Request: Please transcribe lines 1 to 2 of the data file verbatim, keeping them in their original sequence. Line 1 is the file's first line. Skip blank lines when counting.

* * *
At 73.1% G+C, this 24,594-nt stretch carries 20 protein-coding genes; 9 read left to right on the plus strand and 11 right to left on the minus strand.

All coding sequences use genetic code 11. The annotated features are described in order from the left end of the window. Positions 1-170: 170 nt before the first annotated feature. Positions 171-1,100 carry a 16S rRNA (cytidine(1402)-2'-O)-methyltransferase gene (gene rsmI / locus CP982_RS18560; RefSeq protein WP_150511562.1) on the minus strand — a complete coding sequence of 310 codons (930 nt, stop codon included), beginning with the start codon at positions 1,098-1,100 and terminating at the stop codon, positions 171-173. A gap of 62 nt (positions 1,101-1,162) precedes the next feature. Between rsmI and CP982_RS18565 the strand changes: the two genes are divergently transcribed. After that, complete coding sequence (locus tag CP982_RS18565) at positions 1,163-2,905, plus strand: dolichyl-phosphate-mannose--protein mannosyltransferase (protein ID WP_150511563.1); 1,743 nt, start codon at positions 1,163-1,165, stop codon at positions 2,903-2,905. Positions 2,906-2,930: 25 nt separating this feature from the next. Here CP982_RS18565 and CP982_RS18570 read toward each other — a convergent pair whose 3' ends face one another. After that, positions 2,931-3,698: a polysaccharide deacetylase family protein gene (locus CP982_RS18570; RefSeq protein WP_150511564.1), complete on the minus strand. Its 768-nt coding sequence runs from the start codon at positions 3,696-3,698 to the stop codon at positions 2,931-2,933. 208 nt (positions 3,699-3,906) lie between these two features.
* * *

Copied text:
At 73.1% G+C, this 24,594-nt stretch carries 20 protein-coding genes; 9 read left to right on the plus strand and 11 right to left on the minus strand.

All coding sequences use genetic code 11. The annotated features are described in order from the left end of the window. Positions 1-170: 170 nt before the first annotated feature. Positions 171-1,100 carry a 16S rRNA (cytidine(1402)-2'-O)-methyltransferase gene (gene rsmI / locus CP982_RS18560; RefSeq protein WP_150511562.1) on the minus strand — a complete coding sequence of 310 codons (930 nt, stop codon included), beginning with the start codon at positions 1,098-1,100 and terminating at the stop codon, positions 171-173. A gap of 62 nt (positions 1,101-1,162) precedes the next feature. Between rsmI and CP982_RS18565 the strand changes: the two genes are divergently transcribed. After that, complete coding sequence (locus tag CP982_RS18565) at positions 1,163-2,905, plus strand: dolichyl-phosphate-mannose--protein mannosyltransferase (protein ID WP_150511563.1); 1,743 nt, start codon at positions 1,163-1,165, stop codon at positions 2,903-2,905. Positions 2,906-2,930: 25 nt separating this feature from the next. Here CP982_RS18565 and CP982_RS18570 read toward each other — a convergent pair whose 3' ends face one another. After that, positions 2,931-3,698: a polysaccharide deacetylase family protein gene (locus CP982_RS18570; RefSeq protein WP_150511564.1), complete on the minus strand. Its 768-nt coding sequence runs from the start codon at positions 3,696-3,698 to the stop codon at positions 2,931-2,933. 208 nt (positions 3,699-3,906) lie between these two features.